While existing studies of Chinese Sci-Fi works emphasise the influence of Chinese traditional culture and philosophies on the unique understanding of AI and technology, this piece highlights the common ground between the Chinese and Western perspectives. Chinese Sci-Fi works have engaged with and featured all four groups of AI narratives, as developed by Cave and Dihal based on Anglophone Sci-Fi works. Thus, despite cultural differences, China and other countries can share similar understandings of human-robot relationships and similar concerns about AI, stemming from the collective identity of humans. This is probably also why the novel “The Three-Body Problem”, written by the Chinese author Liu Cixin, has been well received in the English-speaking world and has been adapted into a Netflix series.

This article finds that Chinese Sci-Fi novels tend to offer deeper discussions on AI ethics and present dystopian imaginaries of AI, compared with visual formats such as films and dramas. Perhaps this is because novels face fewer restrictions compared to Chinese films and dramas. Chinese films and dramas require a license from the National Radio and Television Administration, which assesses whether the content is suitable for public viewing, while the oversight for publishing novels is much more relaxed. However, the dissemination of these written Sci-Fi works faces limitations compared to films and dramas for the general public, as virtual videos can easily spread through online platforms such as TikTok and Weibo, which have a massive number of users.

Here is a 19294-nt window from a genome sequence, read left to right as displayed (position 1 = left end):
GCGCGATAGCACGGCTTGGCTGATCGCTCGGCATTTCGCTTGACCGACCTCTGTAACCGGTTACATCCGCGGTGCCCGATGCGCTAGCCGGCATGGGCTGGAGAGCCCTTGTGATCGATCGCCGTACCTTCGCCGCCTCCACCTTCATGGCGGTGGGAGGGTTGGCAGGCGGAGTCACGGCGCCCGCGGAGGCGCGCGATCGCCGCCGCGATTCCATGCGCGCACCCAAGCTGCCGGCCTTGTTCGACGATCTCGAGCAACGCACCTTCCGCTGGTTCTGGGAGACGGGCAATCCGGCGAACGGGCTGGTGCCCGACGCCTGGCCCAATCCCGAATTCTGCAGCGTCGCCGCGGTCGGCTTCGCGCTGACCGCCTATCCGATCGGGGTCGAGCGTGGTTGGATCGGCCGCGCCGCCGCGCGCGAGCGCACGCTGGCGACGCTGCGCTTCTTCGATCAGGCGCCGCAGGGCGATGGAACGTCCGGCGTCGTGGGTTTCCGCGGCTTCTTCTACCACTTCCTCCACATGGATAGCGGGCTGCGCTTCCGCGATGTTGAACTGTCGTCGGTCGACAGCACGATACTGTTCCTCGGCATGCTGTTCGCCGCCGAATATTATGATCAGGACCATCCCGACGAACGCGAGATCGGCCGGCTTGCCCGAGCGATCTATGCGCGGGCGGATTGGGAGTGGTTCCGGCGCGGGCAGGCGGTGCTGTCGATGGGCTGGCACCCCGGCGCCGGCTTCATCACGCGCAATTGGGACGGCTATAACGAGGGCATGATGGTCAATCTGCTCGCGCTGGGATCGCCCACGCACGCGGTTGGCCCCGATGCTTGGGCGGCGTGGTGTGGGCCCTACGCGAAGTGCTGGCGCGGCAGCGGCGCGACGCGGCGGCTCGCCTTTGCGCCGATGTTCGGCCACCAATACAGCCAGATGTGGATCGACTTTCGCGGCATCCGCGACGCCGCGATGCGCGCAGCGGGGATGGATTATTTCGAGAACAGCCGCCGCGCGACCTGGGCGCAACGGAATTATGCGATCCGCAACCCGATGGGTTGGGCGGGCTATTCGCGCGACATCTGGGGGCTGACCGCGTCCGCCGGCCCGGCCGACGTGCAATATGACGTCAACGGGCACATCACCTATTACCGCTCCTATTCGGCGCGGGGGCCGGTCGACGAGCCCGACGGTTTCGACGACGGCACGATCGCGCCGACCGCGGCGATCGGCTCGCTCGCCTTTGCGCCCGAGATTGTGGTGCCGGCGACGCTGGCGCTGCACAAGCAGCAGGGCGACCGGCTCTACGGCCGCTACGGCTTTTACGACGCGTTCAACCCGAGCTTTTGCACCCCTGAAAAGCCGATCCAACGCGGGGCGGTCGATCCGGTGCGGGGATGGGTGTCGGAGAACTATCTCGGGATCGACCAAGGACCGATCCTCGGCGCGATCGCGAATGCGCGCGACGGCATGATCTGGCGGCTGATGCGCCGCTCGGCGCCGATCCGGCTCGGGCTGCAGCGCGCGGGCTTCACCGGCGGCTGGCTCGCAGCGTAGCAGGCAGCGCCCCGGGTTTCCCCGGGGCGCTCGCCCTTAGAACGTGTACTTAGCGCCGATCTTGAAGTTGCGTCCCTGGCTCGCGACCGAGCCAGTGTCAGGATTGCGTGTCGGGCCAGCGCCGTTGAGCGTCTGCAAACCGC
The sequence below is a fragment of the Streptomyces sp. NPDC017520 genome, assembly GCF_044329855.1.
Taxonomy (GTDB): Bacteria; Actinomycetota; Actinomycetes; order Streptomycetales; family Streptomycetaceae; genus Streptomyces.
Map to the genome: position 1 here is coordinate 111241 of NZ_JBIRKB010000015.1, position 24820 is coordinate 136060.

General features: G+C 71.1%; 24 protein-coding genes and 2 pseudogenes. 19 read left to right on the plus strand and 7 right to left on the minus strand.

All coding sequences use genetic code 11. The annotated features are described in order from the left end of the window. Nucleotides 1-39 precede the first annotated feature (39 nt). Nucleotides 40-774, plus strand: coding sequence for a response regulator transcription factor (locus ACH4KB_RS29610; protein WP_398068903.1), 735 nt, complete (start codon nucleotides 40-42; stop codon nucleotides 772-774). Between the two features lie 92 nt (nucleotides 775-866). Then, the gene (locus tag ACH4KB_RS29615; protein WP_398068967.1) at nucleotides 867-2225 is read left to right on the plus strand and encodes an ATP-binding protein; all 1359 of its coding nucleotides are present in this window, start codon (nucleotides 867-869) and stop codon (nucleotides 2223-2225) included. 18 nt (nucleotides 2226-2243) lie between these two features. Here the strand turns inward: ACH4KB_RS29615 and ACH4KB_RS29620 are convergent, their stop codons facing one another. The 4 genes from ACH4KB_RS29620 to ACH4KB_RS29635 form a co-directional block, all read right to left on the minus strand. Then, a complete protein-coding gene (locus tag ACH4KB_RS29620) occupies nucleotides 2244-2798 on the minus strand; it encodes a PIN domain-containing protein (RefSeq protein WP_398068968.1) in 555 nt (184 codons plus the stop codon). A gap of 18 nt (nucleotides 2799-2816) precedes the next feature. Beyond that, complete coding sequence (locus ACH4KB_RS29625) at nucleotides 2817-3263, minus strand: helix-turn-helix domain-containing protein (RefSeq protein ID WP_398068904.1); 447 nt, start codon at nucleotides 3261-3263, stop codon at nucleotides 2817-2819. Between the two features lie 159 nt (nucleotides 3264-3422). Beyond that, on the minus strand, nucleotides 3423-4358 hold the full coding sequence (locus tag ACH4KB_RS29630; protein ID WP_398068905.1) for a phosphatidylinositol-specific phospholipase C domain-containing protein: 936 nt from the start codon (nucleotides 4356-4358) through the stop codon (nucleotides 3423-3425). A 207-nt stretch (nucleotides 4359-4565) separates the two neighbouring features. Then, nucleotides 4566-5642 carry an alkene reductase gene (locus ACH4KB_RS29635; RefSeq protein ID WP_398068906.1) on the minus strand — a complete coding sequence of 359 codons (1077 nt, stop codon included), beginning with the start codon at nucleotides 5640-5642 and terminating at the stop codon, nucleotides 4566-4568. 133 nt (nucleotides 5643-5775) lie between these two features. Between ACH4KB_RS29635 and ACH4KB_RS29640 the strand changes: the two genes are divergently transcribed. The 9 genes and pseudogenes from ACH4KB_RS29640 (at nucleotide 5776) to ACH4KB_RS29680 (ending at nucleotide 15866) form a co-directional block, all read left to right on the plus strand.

The positive narratives conveyed through virtual Sci-Fi works have strengthened the relatively optimistic attitudes towards AI among the Chinese public. According to a 2023 survey conducted by the University of Queensland and KPMG, the Chinese public has more trust in AI compared to the North American and European publics. Additionally, a survey conducted by The Paper in 2024 found that three-quarters of the Chinese public believe that AI can lead to more positive impacts compared to negative impacts, although they increasingly recognise the potential risks of unregulated AI in the future. Drawing from the generally optimistic attitudes among the Chinese public, the Chinese government has increased leeway to implement its initiatives for the development of AI technologies.

Featured image: Screenshot of the 1996 Chinese Spring Festival Gala. Source: bilibili.com, fair use.